Meanwhile, while John Young and Charlie Duke were exploring the surface the Moon, Ken Mattingly remained in orbit in the Command Module. He had an extensive set of experiments and observations to carry out using the equipment in the SIM bay, as well as hand-held cameras. He had also been trained to sketch subtle features on the surface that might not be obvious from photographs alone. In assessing what he was required to do it must be remembered that at an average orbital height of approximately 110 kilometeres and a speed of almost 6000 kilometres per hour, his average viewing time for any particular target was only just over one minute. There was also a significant conflict between the best spacecraft attitude for visual observation of the Moon's surface, and the required orientation for the some of the SIM bay instruments to carry out their work. Therefore Ken Mattingly had to keep pointing the Command Module in different directions to match a complex and busy observation schedule. The scientific instruments also posed their own challenges, reflecting both their complexity and the rapidity with which the complex suite of equipment had been developed. The first time the Panoramic Camera was turned on, it caused an indicated under-voltage reading on one of the CSM's electrical systems, and initiated the spacecraft Master Alarm - an adrenalin inducing event at any time but especially during solo operations in lunar orbit. The camera was immediately deactivated, although subsequent analysis suggested the problem was caused by the spacecraft's heaters coming on simultaneously with the camera, leading to an excessive power drain. The Mass Spectrometer boom did not properly retract following its first extension. Although the Mass Spectrometer was able to operate effectively, it stuck near its fully deployed position later in the mission and had to be jettisoned. The Mapping Camera also did not function quite as planned and was later found to have problems with its glare shield. The Laser-Altimiter, designed to accurately measure the spacecraft altitude, operated at a reduced efficiency and finally failed just before its last scheduled operating period. All of this made for a very busy schedule, while Ken Mattingly continued to monitor the progress of his colleagues in exploring Descartes.

On the second day on the lunar surface, John Young and Charlie Duke again prepared to explore the surface. Less than 4 hours after waking up, they were back outside Orion and ready to start another seven-hour EVA. This time they were to head south towards Stone Mountain, a peak several kilometers away. After three-quarters of an hour loading the Rover and checking its systems, they set off. Over the next seven hours 23 minutes, John Young and Charlie Duke carried out an intensive geological investigation of nine different sites while covering brackets kilometres). By the time they returned to the Lunar Module, they were covered in the fine moon-dust. Although they did their best to clean themselves off, the amount of dust that was on their equipment and that ended up in the cabin was a major concern. A considerable amount of dust ended up on their suits around the helmet neck ring, the emergency oxygen system and on their portable life-support system backpacks. Most of this dust then ended up on the floor of the lunar module. The dusty floors were cleaned by wetting a rag, caking the dust into mud, and picking it up with the rag. However, there was no way to remove the dust from the Velcro on the floor. The crew's liquid-cooled under garments, which they wore inside their spacesuits, also became covered in dust. By the time they had removed their spacesuits, the astronauts hands were filthy and they were covered in dust up to the elbows. In the event, they could not clean their hands effectively until they returned to orbit. The amount of dust gave John Young and Charlie Duke significant concern in case it got into equipment and caused either the Lunar Module or their suits to fail. To add to their problems, they also experienced significant problems with the orange juice drinks bags that were fitted into the spacesuits. These leaked copiously. Charlie Duke ended up with orange juice all over his face and the neck ring of his helmet, making it almost impossible to remove his helmet . The crew also experienced significant problems when preparing for EVA as the tool harnesses and antennae on their suits kept catching on the fittings in the cabin.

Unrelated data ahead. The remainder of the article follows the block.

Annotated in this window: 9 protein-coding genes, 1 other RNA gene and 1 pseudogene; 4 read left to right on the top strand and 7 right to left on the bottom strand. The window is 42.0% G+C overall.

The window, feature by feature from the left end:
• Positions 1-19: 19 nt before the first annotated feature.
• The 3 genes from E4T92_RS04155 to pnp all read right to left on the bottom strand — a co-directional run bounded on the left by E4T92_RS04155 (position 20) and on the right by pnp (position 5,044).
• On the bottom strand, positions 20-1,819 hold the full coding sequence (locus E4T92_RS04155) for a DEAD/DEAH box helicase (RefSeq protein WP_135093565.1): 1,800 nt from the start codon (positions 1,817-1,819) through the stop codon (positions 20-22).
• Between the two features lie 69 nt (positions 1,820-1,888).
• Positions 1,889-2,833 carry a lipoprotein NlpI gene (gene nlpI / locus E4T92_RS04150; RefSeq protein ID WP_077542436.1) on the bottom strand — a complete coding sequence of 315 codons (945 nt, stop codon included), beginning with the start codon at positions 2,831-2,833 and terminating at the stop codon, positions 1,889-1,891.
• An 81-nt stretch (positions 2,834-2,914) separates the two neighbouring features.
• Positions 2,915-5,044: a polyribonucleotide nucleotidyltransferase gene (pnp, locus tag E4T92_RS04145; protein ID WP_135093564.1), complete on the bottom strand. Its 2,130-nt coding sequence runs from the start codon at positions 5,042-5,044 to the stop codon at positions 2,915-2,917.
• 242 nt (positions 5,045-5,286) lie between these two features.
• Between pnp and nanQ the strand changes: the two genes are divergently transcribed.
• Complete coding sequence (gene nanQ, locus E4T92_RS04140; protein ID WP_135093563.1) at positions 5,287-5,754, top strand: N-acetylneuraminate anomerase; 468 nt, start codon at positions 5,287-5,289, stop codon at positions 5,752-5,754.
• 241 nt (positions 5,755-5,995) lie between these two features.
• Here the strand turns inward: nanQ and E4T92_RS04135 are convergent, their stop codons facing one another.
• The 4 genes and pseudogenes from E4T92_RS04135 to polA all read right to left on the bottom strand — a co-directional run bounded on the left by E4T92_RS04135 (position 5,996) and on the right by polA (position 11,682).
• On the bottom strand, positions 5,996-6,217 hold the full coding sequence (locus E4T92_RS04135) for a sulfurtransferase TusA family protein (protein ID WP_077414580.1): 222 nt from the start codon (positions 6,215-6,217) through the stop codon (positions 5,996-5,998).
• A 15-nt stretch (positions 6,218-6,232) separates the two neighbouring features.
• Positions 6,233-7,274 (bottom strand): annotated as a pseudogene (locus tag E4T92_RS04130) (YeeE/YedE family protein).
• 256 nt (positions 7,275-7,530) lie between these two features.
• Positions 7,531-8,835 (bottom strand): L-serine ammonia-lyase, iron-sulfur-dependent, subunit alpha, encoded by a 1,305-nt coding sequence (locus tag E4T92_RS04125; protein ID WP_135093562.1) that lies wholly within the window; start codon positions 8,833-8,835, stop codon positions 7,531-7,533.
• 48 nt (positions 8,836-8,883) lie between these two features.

as16-122-19533After a third night's sleep on the surface, the two astronauts started their third and last EVA. Their first stop was four-and-a-half kilometres north, at a point on the rim of North ray crater, a large formation nearly one kilometre across. This journey took them thirty five minutes. On the edge of North crater they found the largest boulder the Apollo astronauts had been able to investigate so far. This was a size of a house, and it soon became known as "House Rock". Further driving and exploration eventually brought to crew back to the vicinity of Orion, where they parked the Rover, and re-entered the Lunar Module with those experiments which would be returned to the Earth. Although their time on a lunar surface had been less than planned, John Young and Charlie Duke had broken records for the time spent there, and for the weight of the samples that they were bringing back. The crew then prepared to return to orbit. The ascent stage engine fired as planned and Young and Duke rode the Ascent Stage to orbit. Orion's radar locked onto Casper at a range exceeding 150 miles, and a near perfect rendezvous was achieved. At this point both spacecraft again passed out of sight from Houston around the Moon. When they next rounded the Moon, the two spacecraft were less than six kilometres apart, but a planned TV broadcast of the docking operation proved impossible because of the faulty high gain antenna on the Lunar Module. Young and Duke then inspected Casper's SIM Bay to see if they could determine why some of the experiment were not functioning as planned. Ken Mattingly carried out a similar examination of Orion, noticing that the outer thermal blankets on the rear of the Lunar Module were badly damaged, and hanging off the spacecraft. These had been torn loose at engine ignition on the surface the Moon, but the thermal blankets underneath appeared to be intact.